Breach of Walking Possession Order: Discretion, reasonable excuse and mitigation: Reasonable excuse
The following are examples of circumstances where it may be appropriate to accept areasonable excuse
- The goods are accidentally damaged by fire, or vehicles involved in road accidents, where temporary removal has been authorised.
- The goods are stolen by a third party.
- Distress action is considered excessive because the value of the goods levied upon substantially exceeds the debt.
- The goods are insufficiently detailed on Form C&E 1825 or they are perishable goods or stocks in trade which are subject to rapid turnover for example tobacco products, which were disposed of while they still had some value.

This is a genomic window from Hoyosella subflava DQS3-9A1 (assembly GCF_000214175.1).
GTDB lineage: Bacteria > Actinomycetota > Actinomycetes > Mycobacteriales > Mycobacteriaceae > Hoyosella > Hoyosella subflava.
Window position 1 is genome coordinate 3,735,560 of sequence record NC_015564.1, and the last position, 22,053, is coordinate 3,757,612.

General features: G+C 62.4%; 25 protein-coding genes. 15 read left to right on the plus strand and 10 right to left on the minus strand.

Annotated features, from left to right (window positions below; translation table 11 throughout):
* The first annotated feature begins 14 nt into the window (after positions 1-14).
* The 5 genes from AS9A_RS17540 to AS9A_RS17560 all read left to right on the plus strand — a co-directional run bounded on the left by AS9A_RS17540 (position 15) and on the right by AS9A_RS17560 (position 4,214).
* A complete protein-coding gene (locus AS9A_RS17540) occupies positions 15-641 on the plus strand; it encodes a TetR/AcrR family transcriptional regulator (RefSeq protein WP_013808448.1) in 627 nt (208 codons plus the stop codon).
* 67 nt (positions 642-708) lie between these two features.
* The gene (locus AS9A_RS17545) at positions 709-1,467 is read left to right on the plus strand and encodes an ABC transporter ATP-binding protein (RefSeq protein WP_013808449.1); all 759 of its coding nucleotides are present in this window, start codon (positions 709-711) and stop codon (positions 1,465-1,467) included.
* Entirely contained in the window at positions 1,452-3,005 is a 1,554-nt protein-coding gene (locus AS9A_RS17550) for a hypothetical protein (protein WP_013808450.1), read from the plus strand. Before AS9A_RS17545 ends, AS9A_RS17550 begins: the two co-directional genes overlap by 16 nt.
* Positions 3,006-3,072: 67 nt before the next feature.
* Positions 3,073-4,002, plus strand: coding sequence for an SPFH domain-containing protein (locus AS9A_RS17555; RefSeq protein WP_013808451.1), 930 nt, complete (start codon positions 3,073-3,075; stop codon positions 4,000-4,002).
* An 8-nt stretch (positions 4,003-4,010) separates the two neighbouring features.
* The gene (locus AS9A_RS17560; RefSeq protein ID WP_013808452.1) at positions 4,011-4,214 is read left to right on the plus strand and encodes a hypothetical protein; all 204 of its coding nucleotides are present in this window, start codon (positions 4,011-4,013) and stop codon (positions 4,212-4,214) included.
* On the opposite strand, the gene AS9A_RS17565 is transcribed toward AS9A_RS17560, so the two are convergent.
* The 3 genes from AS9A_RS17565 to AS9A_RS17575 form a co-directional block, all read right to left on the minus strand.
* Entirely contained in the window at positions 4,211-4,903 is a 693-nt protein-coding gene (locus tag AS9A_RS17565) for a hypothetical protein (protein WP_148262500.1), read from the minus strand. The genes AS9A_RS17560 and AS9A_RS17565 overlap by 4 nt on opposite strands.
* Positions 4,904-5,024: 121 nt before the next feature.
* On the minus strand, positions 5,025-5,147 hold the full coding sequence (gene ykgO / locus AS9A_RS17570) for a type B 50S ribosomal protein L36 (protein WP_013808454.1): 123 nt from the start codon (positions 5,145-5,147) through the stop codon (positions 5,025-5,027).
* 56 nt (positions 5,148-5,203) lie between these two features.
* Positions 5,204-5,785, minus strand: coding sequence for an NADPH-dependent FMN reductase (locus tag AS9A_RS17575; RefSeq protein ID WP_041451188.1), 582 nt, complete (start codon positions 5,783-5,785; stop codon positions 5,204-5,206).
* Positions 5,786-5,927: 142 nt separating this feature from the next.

- There was excessive delay between the date of levy and the date of the removal leading the trader to believe we had abandoned the distress.
Note: It is feasible that the trader may believe the action to be abandoned and a court may also consider the distress to have been abandoned unless regular contact is maintained with the trader. It is however, a legal requirement that five clear calendar days (excluding the days of levy and sale) must elapse before sale of the goods
- A time to pay arrangement has been agreed and the trader has reason to believe that the walking possession (distraint) agreement no longer applies.